The Tully-Fisher (luminosity-rotational velocity) relation is a powerful tool to probe the evolution of galaxies, particularly their stellar populations and dark matter content. Here, we briefly review and propose methods to extend its use across all galaxy morphological types and to significant redshifts. First, and although they are not rotationally-supported, we show how good photometry and stellar kinematics can be used to generate a Tully-Fisher relation for early-type galaxies. This yields direct constraints on the stellar mass-to-light (M/L) ratios and dark matter, but is very time-consuming. We simultaneously show that spiral galaxies can not simply passively evolve into lenticular (S0) galaxies, but must also compactify in the process. Second, we demonstrate that CO is, unexpectedly, an excellent kinematic tracer in early-type galaxies, and analyse potential pitfalls. We verify that CO molecular gas can thus be used trivially for Tully-Fisher studies across all galaxy types, and recover more time-consuming results. Third, we describe an ongoing NANTEN2 project to establish a reliable z=0 CO Tully-Fisher benchmark, and discuss how this can be extended to intermediate redshifts with ALMA. We also introduce the second generation VLT instrument KMOS, a near-infrared spectrograph with multiple deployable integral-field units. We discuss how KMOS guaranteed time will be used to probe the Tully-Fisher relation of disk galaxies at intermediate redshifts, using ionised gas. A bright, renewed future for Tully-Fisher studies thus emerges, promising studies to significant redshifts and the elimination of the systematic errors usually arising when comparing galaxies of different morphological types.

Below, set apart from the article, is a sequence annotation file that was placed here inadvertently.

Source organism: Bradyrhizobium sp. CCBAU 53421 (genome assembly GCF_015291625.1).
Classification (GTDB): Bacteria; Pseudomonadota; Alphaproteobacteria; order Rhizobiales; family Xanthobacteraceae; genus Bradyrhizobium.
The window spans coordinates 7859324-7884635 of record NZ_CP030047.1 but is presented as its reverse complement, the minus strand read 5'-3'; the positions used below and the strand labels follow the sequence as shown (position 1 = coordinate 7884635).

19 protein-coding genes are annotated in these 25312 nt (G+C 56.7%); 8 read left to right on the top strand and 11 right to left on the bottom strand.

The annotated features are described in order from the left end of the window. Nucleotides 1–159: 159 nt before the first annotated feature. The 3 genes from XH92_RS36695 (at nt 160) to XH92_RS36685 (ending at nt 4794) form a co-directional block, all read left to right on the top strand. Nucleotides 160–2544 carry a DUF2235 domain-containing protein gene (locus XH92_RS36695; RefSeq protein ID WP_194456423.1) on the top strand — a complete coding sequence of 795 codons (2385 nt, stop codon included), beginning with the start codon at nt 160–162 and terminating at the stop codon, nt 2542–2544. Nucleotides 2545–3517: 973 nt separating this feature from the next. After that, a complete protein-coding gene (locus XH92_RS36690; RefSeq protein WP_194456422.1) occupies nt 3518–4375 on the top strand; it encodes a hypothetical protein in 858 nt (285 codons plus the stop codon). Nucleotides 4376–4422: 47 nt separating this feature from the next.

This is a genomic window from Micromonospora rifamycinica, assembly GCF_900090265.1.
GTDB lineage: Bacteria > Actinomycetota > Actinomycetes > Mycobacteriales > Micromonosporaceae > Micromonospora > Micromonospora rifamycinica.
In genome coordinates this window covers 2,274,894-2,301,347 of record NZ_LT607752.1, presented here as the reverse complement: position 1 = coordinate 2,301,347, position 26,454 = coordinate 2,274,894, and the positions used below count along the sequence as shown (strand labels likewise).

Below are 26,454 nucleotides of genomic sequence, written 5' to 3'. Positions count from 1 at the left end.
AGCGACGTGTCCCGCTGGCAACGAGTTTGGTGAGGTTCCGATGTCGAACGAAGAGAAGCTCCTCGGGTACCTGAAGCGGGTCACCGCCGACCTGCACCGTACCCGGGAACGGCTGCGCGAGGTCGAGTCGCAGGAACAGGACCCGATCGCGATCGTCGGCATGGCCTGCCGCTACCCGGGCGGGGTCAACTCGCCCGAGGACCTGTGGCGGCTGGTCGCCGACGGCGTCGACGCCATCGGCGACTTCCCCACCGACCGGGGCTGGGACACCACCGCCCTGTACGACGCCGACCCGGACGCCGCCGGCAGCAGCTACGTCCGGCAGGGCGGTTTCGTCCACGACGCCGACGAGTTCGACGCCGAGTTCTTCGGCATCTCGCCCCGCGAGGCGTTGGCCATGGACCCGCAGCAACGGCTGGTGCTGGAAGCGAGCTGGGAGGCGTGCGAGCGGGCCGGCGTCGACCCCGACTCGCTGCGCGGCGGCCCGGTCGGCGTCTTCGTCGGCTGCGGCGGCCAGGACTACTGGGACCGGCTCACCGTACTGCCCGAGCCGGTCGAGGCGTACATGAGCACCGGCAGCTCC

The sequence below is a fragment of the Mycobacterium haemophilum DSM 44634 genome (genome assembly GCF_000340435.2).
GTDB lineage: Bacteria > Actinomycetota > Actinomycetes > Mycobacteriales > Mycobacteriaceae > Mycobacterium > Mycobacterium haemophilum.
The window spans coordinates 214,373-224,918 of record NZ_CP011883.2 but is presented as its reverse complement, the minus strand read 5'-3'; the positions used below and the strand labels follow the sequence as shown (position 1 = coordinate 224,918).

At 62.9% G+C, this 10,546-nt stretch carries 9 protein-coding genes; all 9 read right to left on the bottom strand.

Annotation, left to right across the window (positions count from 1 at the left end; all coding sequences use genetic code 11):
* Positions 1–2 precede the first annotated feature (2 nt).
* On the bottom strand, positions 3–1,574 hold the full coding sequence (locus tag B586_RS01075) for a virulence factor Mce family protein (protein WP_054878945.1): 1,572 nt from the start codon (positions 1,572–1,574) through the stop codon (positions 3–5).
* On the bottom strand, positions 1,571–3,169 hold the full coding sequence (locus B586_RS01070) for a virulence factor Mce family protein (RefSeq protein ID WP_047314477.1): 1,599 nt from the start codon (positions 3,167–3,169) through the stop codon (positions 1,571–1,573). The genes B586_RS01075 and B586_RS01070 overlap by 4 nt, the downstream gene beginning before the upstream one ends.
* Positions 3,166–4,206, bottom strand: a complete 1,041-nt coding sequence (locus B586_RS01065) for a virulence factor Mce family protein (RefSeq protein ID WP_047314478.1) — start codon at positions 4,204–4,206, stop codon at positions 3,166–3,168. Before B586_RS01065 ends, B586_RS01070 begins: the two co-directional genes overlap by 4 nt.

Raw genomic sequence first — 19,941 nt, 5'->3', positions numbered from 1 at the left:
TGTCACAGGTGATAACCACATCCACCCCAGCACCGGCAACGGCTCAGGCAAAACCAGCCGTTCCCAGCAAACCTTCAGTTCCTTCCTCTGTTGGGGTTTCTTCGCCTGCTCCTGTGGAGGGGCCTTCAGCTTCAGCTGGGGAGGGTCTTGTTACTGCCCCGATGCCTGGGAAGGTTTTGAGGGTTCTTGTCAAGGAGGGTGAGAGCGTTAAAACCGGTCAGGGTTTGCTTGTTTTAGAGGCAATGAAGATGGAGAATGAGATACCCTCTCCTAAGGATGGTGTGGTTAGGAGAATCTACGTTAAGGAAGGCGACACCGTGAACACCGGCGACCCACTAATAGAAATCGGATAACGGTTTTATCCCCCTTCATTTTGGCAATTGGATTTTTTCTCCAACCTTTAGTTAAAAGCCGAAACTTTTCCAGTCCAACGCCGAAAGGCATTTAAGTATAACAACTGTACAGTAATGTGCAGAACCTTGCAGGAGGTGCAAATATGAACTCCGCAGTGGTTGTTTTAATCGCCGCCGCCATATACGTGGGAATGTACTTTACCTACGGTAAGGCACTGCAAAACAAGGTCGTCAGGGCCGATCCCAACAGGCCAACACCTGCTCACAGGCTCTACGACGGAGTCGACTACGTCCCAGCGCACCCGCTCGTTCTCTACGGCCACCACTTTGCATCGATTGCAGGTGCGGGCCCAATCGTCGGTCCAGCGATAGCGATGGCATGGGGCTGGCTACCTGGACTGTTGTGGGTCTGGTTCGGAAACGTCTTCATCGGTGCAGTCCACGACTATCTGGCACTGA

Followed by wine and cheese in Pupin 1402.